St. Johns Golf & Country Club, One of the Top St. Augustine Golf Courses

    By John Schwarb

    I have a resident’s bias when touting St. Augustine as a great golf destination, though St. Augustine golf courses speak for themselves.

    Nearly every fan of the game knows that the World Golf Hall of Fame is in St. Augustine, flanked by two great St. Augustine golf courses. Just up Highway A1A from St. Augustine is Ponte Vedra Beach, home of the PGA Tour and world-famous TPC Sawgrass. Also in the neighborhood is the Ponte Vedra Inn and Club.

    But those St. Augustine golf courses aren’t just the only options for teeing it up, of course. Away from the resorts are some fantastic stand-alone tracks, and one of the first that comes to my mind is St. Johns Golf & Country Club.

    Just off I-95 between St. Augustine and Jacksonville, St. Johns Golf & Country Club (not to be confused with St. John's Golf Club, also in St. Johns County but farther south in Elkton) is a woodsy track designed by Clyde Johnston. It’s a quality test of golf without being the doctorate exam that is TPC Sawgrass’ Stadium Course – though both courses have hosted PGA Tour competition.

    St. Johns has been a frequent host of qualifiers in the PGA Tour’s “Q-school,” the annual sweatfest where players compete for their professional livelihoods. Players in that event take on St. Johns at its full yardage of 7,236.

    On a recent visit to St. Johns Golf & Country Club, some friends and I played the 6,801-yard blue tees, which was more than enough on a cool, breezy morning. The majority of the holes seemed to play into the wind and the fast, sloping greens demanded full concentration.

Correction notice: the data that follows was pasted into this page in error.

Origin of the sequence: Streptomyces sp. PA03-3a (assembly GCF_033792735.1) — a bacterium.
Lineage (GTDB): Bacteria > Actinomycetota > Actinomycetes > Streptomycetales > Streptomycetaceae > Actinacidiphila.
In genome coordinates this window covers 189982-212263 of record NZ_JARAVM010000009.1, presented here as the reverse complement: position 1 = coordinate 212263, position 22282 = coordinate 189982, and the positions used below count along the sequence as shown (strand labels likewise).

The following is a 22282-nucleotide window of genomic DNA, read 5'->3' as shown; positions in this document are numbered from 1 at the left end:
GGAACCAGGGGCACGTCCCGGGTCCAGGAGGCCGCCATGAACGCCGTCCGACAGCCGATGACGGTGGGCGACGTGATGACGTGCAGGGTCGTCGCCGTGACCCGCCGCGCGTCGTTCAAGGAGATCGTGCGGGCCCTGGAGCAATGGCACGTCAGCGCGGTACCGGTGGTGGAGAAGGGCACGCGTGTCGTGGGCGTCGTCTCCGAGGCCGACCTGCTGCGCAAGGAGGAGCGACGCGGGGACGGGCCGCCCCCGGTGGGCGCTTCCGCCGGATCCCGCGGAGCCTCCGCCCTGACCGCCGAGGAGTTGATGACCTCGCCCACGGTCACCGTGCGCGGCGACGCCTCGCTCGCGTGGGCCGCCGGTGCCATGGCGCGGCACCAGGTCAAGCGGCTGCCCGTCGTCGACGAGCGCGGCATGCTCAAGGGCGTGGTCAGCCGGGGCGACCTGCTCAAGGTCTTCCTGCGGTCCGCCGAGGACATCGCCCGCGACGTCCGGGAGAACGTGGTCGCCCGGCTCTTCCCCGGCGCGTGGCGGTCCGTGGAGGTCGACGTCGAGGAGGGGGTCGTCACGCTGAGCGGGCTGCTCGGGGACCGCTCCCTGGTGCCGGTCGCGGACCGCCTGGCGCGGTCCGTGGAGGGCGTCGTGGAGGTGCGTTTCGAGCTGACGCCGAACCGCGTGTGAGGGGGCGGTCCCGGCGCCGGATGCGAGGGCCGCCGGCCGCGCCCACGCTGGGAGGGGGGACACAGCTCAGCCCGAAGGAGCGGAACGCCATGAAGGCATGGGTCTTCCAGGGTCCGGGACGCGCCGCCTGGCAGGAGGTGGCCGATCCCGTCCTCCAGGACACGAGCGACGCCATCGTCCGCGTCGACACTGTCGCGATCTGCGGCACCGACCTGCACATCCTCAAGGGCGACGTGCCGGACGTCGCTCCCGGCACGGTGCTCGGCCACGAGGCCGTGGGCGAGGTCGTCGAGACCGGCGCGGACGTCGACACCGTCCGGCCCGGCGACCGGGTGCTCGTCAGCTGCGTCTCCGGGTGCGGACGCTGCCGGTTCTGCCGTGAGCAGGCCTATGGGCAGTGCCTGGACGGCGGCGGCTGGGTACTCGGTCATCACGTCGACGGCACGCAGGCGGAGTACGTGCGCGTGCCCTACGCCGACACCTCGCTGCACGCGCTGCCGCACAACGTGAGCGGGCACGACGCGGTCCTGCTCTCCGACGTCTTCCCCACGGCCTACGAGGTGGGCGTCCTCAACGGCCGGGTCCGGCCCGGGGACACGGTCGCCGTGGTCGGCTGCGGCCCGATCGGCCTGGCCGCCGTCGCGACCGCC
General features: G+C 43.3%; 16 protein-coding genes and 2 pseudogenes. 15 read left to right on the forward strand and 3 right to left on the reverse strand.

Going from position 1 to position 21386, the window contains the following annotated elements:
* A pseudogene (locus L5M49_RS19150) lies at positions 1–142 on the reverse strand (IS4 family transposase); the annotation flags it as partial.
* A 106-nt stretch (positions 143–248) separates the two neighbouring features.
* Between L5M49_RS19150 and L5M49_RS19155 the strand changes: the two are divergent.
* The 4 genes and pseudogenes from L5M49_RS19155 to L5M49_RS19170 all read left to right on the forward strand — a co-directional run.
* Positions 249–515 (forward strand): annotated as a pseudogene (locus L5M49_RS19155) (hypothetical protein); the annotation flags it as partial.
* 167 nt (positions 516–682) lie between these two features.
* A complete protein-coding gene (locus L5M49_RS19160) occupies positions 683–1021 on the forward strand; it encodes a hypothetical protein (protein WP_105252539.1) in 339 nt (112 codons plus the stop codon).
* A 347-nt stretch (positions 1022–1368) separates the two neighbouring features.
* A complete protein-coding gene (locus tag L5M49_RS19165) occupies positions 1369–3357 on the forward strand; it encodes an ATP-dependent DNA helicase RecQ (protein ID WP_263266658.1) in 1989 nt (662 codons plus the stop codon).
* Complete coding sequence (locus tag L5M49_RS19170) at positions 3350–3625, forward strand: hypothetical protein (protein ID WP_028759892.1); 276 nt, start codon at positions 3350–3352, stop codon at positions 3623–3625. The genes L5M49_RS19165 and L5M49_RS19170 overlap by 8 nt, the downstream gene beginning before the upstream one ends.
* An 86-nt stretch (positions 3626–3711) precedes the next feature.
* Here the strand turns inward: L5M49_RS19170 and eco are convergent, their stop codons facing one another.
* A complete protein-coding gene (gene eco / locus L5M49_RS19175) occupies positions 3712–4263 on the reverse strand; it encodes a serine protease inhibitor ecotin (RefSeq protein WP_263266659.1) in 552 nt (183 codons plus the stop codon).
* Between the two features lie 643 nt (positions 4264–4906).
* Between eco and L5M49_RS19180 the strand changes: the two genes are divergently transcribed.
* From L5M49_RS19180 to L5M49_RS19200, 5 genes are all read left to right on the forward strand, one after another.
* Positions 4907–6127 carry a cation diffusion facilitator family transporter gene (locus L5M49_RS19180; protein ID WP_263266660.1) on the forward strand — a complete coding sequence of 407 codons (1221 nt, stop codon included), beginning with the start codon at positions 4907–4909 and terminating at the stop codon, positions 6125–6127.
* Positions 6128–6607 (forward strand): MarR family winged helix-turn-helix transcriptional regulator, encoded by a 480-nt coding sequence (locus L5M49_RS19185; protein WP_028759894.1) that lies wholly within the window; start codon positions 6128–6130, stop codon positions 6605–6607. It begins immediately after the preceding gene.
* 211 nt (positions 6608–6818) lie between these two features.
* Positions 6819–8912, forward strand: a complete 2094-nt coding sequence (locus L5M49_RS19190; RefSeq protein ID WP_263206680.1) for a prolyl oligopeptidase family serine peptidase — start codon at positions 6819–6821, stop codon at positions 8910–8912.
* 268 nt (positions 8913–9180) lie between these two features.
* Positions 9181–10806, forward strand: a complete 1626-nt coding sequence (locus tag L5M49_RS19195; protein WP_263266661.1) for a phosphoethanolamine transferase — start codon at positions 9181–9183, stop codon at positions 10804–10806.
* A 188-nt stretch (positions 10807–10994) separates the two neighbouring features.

At the 18th hole we imagined past Q-schools and pros needing a birdie to perhaps continue their golf dreams. We were glad we didn’t have as much at stake, as just one man in our foursome managed par. But it was a fine time nonetheless at one of St. Augustine’s best courses for the money.

    Three cool holes at St. Johns Golf & Country Club

    1. No. 4, 382-yard par 4: A fairway wood or hybrid is the play if you’re up a tee or two; I hit driver and had a 100-yard approach off a downhill lie over water. That didn’t work out so well.
    2. No. 13, 194-yard par 3: Take an extra club or even two to carry the water on this tough one-shotter to a two-tiered green.
    3. No. 18, 462-yard par 4: The No. 2 handicap has water all the way up the left and in front of the green and woods right. Yet a drive down the middle can find bunkers.